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Big Data and the BI Ecosystem

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Big Data and the BI ecosystemThe Big Data movement is transforming long-established data warehouse architectures into multifaceted analytical ecosystems, in which the time dimension has also seen been ratcheted up a few notches. In the good old days data was extracted from operational systems, batch-processed through a data warehouse, transformed to information and delivered to a relatively small group of business users. Nowadays much more data flies from origins way more and dynamic than before, to many more users in more varying roles, through a wider variety of fast-changing channels, each tailored to the type of data it transports and the type of user who needs to consume it. The monolithic enterprise data warehouse has been transformed to a vast and dynamic BI ecosystem. (The style of information consumption is also changing rapidly, but we need to cover that in another post.) 

In fact, Gartner states that: “Big Data is moving from a focus on individual projects to an influence on enterprises’ strategic information architecture. Dealing with data volume, variety, velocity and complexity is forcing changes to many traditional approaches. This realization is leading organizations to abandon the concept of a single enterprise data warehouse containing all information needed for decisions. Instead they are moving towards multiple systems, including content management, data warehouses, data marts and specialized file systems tied together with data services and metadata, which will become the “logical” enterprise data warehouse.”

There are two ways to work with Big Data. The first, and what I would recommend as far as possible, is to force structure on the Big Data as early on in the process as possible, filter the relevant parts, and then process the resulting structured information using conventional tools and systems in the BI environment. This works well if your data is mostly complex, but you don’t need to store and process it using any additional technologies. The approach covered in the remainder of this post is required when you have very large volumes of Big Data or if you need to store and process it using some storage structure like a Hadoop cluster or a specialised NoSQL database. Then you end up with a more complex BI ecosystem, as illustrated in the following diagram.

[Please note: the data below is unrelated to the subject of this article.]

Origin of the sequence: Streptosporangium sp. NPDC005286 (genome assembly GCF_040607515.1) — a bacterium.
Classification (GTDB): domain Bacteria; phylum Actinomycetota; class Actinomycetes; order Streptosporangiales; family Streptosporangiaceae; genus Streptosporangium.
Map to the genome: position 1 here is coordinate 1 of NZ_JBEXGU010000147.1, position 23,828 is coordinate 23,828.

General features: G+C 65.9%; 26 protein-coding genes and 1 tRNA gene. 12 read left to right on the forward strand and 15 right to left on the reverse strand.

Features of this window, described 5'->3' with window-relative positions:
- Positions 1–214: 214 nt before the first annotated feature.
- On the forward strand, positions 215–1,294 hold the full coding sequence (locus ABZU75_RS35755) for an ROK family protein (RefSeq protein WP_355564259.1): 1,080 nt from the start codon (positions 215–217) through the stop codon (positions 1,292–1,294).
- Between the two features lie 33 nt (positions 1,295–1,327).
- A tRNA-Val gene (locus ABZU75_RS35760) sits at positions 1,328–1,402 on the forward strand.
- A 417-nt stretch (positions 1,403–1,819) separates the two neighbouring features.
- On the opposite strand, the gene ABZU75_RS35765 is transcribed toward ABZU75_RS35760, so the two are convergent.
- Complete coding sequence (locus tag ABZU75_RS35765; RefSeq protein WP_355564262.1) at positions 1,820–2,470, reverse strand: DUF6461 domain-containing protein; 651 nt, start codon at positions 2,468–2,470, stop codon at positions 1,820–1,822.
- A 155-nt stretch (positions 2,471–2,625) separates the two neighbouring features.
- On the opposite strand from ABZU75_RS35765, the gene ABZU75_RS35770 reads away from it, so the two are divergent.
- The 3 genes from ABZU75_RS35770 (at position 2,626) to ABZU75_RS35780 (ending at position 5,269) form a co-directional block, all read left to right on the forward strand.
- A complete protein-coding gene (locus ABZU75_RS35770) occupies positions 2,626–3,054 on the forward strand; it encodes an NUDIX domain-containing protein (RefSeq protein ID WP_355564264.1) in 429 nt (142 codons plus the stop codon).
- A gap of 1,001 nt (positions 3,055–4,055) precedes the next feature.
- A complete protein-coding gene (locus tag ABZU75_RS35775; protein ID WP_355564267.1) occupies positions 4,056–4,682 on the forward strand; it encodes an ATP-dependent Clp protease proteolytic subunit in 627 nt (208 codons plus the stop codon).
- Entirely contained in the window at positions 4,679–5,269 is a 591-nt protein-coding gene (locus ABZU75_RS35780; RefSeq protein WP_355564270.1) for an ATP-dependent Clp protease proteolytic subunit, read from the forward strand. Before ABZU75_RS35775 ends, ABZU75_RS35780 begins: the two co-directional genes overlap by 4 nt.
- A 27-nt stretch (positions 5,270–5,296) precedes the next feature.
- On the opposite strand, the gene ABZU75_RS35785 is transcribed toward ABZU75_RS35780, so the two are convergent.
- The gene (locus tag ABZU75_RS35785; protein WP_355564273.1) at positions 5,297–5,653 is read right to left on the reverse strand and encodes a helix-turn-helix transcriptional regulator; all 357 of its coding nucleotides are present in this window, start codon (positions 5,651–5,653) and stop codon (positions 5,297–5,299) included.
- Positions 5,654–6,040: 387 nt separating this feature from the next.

Big Data BI Ecosystem

Take the ETL processes to the data

The moment you introduce a Hadoop cluster or a specialised NoSQL database into your IT environment, chances are very likely you have to upgrade your previously hopefully simple BI environment to a more complex BI ecosystem. This is especially the case if you are dealing with large volumes of data. Forcing structure on complex semi-structured data can still be done in a relatively simple and streamlined environment, but as soon as you start dealing with Big Data volumes (that your conventional systems cannot cope with, i.e. as per some of the definitions out there) then you have to start using different approaches to deal with the volumes. The most efficient approach is to take the processing to the data, because moving the data to the processes is too cumbersome and time consuming, not even talking about the processing and storage costs to copy such volumes of data. When you take an ETL process (or any valid permutation of those three letters) to the data, it means that you make that particular process, as well as that particular data source, part of the BI ecosystem.

Dynamic data exploration

However, the Big Data movement is not only about preparing and making large volumes and new sources of data available. It is also about facilitating flexible, ad hoc data exploration and the rapid development of prototype style analytical applications. In this new world, users cannot anticipate the questions they will ask nor the data they will need to answer those questions.